Świecko

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Quick Summary

Location
52°18'00"N
014°36'00"E
Country
 Poland
Categories
  • Uncathegorised
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Description

Świecko (Polish: [ˈɕfjɛt͡skɔ]; German: Schwetig) is a village in the administrative district of Gmina Słubice, within Słubice County, Lubusz Voivodeship, in western Poland, close to Frankfurt an der Oder on the German border. It lies approximately 6 kilometres (4 mi) south of Słubice, 66 km (41 mi) south-west of Gorzów Wielkopolski, and 74 km (46 mi) north-west of Zielona Góra. The village has a population of 183 (2016).

Transport

The important A2 autostrada (Poland), which is part of the European route E30, crosses the border near the village. The road connects with the German A12 autobahn at Frankfurt an der Oder, where the two motorways are linked by a motorway bridge across the River Oder. All border controls at this crossing ceased as of 21 December 2007 when Poland joined the Schengen Area.

History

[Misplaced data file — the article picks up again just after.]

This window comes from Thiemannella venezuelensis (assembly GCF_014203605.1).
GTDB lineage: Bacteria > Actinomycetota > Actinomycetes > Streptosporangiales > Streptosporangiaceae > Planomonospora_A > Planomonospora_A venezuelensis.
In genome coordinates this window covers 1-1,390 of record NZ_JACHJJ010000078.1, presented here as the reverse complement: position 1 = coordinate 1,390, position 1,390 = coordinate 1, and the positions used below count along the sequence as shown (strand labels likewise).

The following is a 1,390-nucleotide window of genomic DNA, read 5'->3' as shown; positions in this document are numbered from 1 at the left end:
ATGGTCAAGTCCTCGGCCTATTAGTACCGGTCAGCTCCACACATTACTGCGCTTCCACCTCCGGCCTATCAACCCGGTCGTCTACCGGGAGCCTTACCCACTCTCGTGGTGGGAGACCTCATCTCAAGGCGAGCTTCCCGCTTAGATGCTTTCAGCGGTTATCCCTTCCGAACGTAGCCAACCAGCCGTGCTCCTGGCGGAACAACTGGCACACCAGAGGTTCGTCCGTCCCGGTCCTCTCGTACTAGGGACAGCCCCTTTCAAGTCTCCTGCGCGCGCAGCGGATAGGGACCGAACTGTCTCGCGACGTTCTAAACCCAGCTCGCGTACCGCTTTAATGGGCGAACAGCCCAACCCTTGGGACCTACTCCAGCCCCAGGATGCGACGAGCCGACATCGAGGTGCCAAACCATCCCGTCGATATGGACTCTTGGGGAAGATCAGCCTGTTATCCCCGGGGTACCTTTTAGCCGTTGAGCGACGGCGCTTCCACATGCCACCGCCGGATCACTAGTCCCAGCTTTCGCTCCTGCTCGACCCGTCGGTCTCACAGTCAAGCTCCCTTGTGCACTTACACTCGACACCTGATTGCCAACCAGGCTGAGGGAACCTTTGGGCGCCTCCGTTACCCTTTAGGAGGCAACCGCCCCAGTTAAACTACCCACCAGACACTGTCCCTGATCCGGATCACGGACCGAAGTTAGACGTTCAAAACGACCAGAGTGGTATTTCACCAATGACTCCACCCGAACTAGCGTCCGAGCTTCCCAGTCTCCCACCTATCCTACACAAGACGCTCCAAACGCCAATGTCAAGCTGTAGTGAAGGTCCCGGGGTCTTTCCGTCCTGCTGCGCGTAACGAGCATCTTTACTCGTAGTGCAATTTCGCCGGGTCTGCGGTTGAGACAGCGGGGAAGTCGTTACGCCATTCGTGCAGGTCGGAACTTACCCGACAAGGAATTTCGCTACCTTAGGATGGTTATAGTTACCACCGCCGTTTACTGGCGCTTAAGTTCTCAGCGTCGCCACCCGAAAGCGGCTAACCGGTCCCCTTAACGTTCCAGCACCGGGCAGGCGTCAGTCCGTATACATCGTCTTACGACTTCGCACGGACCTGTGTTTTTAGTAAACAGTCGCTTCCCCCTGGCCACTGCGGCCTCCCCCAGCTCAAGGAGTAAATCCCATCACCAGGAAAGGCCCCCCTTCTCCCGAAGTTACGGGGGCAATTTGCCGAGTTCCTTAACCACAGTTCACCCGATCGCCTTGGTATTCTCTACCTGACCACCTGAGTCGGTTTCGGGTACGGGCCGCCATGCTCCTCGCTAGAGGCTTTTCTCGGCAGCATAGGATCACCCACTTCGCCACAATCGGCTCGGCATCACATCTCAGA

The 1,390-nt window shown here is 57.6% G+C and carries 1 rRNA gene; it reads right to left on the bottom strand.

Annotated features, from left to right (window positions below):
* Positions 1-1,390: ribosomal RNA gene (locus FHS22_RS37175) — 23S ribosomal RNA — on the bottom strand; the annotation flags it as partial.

The village is located within the historic Lubusz Land, which formed part of Poland since the establishment of the state by the Piast dynasty in the 10th century. In 1354 the municipal authorities of the city of Frankfurt (Oder) bought the village called Sweyt at the time from its owners Nicolaus and Hermann von Lossow and added it to the property districts of the city treasury. With the purchase, Frankfurt acquired a settlement with 12 hoofs area, 17 farmers, ten with half a hoof each, the remaining seven with one hoof land each, and six cottages. The rural field mark had a total area of 2810 acres. Since the city of Frankfurt on the right bank of the Oder also owned the four neighboring villages Kunowice, Kunice, Rybocice and Drzecin and the five villages together had the property of a manor, the city council was entitled to a seat of knighthood in the state parliament.In 1477 an army under Hans von Sagan passed through the village and plundered it. In 1516 there were only six farmers left, but 13 cottagers. In 1651 there was a school in town. In the 18th century, the village became part of Prussia. In 1759, during the Seven Years' War, the village was burned down by the Russian army in 1759 during the Battle of Kunersdorf (Kunowice). Only the forge survived the fire. In 1763 Mattig became a village mayor. With a brief interruption, this office remained in the hands of this family until 1852. If you compare the situation with the other council villages in Frankfurt, this is very unusual. Since the 18th century in particular, the Schulzen changed frequently, as the position became increasingly unattractive due to fewer privileges. Only Drzecin (then officially Trettin), which also belongs to Frankfurt, was able to show a similar resistance. In 1785 the village had 18 farmers, 13 cottagers, nine householders, a shepherd, three shepherds, a blacksmith, a forester and a schoolmaster. In November 1806 the place was occupied by the French army, and the residents had to provide shelter and care for soldiers. In 1820 there were 50 residential and 60 farm houses as well as a mill. In 1838 a trade table for the village listed three residents, eight full farmers, ten half-farmers, 13 cottagers, eleven Büdner, 14 old-Altenteil and three shepherds. On June 13, 1855, a major fire destroyed 20 houses, 16 barns, 31 stables and three sheds. In 1871 the village became part of the German Empire, and in 1873 it came to the Weststernberg district of the Frankfurt administrative district in the province of Brandenburg as part of an administrative reform. An inspection report noted in 1914 about the school school house for needs sufficient, whereby it can be assumed on the basis of knowledge of the financial situation and the situation of the schools in the area that the equipment was very limited. In 1929 the school received a radio system for classroom use. During World War II, the Oderblick labor education camp (German: Arbeitserziehungslager Oderblick) was established near the village by Nazi Germany in October 1940. Its prisoners were mostly Poles, but also Belgians, French, Bulgarians, Dutch, Yugoslavs, Russians, Ukrainians and Italians. The camp on the site of the former workers' camp for the construction of the motorway was built for 400 prisoners and was under the Gestapo control center in Frankfurt (Oder). At least 11,500 prisoners could have passed through the camp. Camp commandant was SS-Obersturmführer Schneider, deputy camp commandant SS-Stabsscharführer Willi Dietrich. Since the camp was also used as an extended prison, there was a women's section in which German women were held. Their treatment was better than that of the other inmates. In autumn of 1941 typhus broke out and the camp was completely isolated until May 7, 1942. Almost all the prisoners at the time died. New prisoners were brought in since May 1942. The prisoners were forced to exhausting labour, and were subjected to malnutrition, cold, mental and physical abuse, accidents at work, diseases, and tortures and murder by German guards. Some prisoners even committed suicide. According to the survivors, many people died in the camp every week or even every day. In the final stages of the war, the Germans took blood from prisoners for wounded German soldiers. The liquidation of the camp began on January 30, 1945, when 1,600 prisoners were sent on a death march to the Sachsenhausen concentration camp. The number of prisoners who survived the march is not known. Some of the survivors were used as forced labour in the Heinkel factory in Potsdam. On January 31, 1945, around 70 sick prisoners were locked up in the sick barrack and burned alive. The other barracks were also burned, and probably all the documents relating to the camp as well. On March 16, 1945, 29 prisoners reached the Buchenwald concentration camp. At the end of the Second World War, on February 2, 1945, the residents of the village fled towards Frankfurt from the approaching Red Army. On February 3, the 77th Rifle Division of the Soviet 69th Army took the place without a fight. After the end of the war, the village, along with the lands east of the Oder–Neisse line became again part of Poland. The abandoned village was resettled by Polish civilians. The locals who had fled were prevented from returning by Polish militiamen. The village was renamed Świecko. In 1977 a memorial to the victims of the Nazi German labor camp was built.